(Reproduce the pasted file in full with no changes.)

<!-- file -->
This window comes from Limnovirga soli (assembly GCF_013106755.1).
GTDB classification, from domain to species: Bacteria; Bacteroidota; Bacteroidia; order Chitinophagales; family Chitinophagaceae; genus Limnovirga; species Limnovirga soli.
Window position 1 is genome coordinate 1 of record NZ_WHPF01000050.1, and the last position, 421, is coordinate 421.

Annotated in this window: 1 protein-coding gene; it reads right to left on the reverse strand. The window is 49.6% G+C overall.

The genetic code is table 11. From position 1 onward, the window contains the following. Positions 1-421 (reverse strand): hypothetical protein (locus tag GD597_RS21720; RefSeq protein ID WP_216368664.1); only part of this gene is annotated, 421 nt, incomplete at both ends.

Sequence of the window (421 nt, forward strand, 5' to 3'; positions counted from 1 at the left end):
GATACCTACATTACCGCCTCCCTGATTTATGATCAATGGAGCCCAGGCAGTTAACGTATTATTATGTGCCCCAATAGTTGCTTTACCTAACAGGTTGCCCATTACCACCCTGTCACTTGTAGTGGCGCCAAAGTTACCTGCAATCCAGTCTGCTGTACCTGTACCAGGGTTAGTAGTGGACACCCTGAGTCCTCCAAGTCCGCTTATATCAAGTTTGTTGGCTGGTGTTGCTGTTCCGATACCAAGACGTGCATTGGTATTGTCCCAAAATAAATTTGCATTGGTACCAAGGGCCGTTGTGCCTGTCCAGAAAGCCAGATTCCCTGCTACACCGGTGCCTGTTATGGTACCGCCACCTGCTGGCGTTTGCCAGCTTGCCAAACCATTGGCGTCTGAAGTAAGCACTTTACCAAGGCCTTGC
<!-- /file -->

This window comes from Limnovirga soli (assembly GCF_013106755.1).
GTDB classification, from domain to species: Bacteria; Bacteroidota; Bacteroidia; order Chitinophagales; family Chitinophagaceae; genus Limnovirga; species Limnovirga soli.
Window position 1 is genome coordinate 1 of record NZ_WHPF01000050.1, and the last position, 421, is coordinate 421.

Annotated in this window: 1 protein-coding gene; it reads right to left on the reverse strand. The window is 49.6% G+C overall.

The genetic code is table 11. From position 1 onward, the window contains the following. Positions 1-421 (reverse strand): hypothetical protein (locus tag GD597_RS21720; RefSeq protein ID WP_216368664.1); only part of this gene is annotated, 421 nt, incomplete at both ends.

Sequence of the window (421 nt, forward strand, 5' to 3'; positions counted from 1 at the left end):
GATACCTACATTACCGCCTCCCTGATTTATGATCAATGGAGCCCAGGCAGTTAACGTATTATTATGTGCCCCAATAGTTGCTTTACCTAACAGGTTGCCCATTACCACCCTGTCACTTGTAGTGGCGCCAAAGTTACCTGCAATCCAGTCTGCTGTACCTGTACCAGGGTTAGTAGTGGACACCCTGAGTCCTCCAAGTCCGCTTATATCAAGTTTGTTGGCTGGTGTTGCTGTTCCGATACCAAGACGTGCATTGGTATTGTCCCAAAATAAATTTGCATTGGTACCAAGGGCCGTTGTGCCTGTCCAGAAAGCCAGATTCCCTGCTACACCGGTGCCTGTTATGGTACCGCCACCTGCTGGCGTTTGCCAGCTTGCCAAACCATTGGCGTCTGAAGTAAGCACTTTACCAAGGCCTTGC